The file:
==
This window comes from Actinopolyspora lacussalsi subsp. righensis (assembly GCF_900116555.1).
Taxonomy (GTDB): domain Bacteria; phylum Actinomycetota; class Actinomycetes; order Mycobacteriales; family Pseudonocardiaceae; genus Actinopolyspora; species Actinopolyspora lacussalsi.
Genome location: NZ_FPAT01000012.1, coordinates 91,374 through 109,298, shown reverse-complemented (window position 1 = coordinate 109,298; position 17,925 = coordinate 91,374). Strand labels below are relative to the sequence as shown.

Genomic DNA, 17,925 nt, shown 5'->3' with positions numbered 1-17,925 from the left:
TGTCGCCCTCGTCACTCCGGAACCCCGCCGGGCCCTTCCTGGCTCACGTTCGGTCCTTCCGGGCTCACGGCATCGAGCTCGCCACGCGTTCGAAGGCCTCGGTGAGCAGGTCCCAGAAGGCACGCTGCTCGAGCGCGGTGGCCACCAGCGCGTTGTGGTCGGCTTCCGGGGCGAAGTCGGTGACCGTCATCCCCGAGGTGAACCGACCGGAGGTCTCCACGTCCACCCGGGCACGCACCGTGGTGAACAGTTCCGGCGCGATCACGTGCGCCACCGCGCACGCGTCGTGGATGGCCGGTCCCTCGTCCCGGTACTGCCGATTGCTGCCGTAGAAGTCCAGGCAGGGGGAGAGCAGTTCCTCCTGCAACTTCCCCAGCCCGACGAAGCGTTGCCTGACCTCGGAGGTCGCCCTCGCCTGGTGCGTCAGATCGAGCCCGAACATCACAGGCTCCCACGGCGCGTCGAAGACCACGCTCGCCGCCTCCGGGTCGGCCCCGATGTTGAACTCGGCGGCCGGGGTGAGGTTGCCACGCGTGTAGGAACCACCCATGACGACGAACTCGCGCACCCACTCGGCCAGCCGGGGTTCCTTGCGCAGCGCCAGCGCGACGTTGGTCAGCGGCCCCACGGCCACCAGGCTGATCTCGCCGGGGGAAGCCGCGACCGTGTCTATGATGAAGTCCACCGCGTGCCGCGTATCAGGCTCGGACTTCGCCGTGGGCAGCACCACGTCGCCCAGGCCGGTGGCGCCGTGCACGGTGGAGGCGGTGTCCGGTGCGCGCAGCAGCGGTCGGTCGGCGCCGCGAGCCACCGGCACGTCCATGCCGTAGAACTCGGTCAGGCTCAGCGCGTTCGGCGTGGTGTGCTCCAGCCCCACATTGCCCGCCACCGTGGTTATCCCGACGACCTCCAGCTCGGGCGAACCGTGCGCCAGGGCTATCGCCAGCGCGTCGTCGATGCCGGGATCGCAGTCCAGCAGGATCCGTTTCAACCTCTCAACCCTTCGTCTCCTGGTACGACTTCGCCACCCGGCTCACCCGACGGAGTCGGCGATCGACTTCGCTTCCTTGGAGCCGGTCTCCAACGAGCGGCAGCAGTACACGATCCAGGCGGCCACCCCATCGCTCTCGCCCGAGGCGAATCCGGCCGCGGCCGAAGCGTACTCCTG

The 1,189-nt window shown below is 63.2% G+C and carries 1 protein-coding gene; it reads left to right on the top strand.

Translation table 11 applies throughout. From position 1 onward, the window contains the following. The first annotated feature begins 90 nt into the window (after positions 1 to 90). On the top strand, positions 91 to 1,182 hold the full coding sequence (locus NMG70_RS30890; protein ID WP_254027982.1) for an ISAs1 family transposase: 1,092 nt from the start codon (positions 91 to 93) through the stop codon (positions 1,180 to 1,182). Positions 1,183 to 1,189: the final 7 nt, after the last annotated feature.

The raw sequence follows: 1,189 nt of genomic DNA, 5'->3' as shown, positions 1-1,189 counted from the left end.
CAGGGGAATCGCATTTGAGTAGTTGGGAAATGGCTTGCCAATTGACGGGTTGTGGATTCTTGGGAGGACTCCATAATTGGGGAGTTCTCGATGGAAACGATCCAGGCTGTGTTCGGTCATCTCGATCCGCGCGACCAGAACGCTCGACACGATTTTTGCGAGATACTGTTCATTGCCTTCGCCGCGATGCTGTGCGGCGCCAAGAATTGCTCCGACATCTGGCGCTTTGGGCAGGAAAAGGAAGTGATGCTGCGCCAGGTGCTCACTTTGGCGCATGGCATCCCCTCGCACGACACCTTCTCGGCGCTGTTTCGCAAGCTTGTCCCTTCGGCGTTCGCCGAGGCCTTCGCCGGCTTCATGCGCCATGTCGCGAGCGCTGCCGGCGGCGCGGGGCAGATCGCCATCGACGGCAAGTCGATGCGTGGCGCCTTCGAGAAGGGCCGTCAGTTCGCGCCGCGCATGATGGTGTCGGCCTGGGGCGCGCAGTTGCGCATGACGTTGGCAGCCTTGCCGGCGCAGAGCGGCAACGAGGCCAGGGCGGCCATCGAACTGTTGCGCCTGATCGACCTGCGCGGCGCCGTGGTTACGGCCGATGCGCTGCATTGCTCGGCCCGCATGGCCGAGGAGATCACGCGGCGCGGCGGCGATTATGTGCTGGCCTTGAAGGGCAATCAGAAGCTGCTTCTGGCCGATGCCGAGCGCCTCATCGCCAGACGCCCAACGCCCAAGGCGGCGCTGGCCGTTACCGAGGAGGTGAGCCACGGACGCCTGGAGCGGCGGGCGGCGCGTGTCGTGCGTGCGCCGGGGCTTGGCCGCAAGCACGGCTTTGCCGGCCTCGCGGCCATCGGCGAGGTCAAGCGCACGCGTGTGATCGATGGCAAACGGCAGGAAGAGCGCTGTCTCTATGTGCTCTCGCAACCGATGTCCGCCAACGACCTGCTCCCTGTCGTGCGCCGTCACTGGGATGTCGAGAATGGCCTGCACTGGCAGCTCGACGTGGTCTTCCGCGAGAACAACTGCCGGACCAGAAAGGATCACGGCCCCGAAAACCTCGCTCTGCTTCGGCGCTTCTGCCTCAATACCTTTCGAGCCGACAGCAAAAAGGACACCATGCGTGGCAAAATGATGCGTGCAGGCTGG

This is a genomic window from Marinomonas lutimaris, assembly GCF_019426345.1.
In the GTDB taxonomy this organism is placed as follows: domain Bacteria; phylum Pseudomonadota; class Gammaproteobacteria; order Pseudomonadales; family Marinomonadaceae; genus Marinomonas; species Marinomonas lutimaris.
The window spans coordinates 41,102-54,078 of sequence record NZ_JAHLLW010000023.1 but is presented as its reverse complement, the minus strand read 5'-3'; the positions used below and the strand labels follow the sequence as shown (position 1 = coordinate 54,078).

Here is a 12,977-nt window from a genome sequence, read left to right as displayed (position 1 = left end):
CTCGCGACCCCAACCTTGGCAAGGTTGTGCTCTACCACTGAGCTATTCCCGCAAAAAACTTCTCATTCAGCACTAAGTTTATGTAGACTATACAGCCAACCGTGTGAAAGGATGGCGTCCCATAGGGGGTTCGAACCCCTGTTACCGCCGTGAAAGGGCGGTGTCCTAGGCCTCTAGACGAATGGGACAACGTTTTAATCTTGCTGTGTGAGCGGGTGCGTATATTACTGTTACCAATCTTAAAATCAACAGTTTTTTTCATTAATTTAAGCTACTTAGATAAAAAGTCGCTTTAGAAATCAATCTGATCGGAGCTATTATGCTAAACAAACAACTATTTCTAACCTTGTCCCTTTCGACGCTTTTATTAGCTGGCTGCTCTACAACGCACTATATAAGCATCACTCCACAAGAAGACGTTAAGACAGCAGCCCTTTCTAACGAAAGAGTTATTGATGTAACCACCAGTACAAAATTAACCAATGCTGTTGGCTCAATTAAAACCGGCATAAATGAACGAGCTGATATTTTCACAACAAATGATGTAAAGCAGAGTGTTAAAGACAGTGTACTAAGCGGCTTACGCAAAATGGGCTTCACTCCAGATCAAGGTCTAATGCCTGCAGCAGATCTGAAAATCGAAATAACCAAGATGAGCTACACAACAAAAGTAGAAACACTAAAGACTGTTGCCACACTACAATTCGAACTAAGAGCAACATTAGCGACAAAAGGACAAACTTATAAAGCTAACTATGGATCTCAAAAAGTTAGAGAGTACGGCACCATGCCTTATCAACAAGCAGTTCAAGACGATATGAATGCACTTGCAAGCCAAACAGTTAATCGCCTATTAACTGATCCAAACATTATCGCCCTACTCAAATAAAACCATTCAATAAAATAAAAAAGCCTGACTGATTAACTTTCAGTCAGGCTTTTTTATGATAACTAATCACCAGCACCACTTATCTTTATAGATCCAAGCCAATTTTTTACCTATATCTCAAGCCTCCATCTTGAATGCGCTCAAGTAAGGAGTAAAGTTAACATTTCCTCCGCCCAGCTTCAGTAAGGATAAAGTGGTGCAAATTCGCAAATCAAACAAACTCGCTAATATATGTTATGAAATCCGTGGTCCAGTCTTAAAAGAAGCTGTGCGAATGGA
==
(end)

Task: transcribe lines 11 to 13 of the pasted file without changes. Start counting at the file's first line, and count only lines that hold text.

In the GTDB taxonomy this organism is placed as follows: domain Bacteria; phylum Pseudomonadota; class Gammaproteobacteria; order Pseudomonadales; family Marinomonadaceae; genus Marinomonas; species Marinomonas lutimaris.
The window spans coordinates 41,102-54,078 of sequence record NZ_JAHLLW010000023.1 but is presented as its reverse complement, the minus strand read 5'-3'; the positions used below and the strand labels follow the sequence as shown (position 1 = coordinate 54,078).

Here is a 12,977-nt window from a genome sequence, read left to right as displayed (position 1 = left end):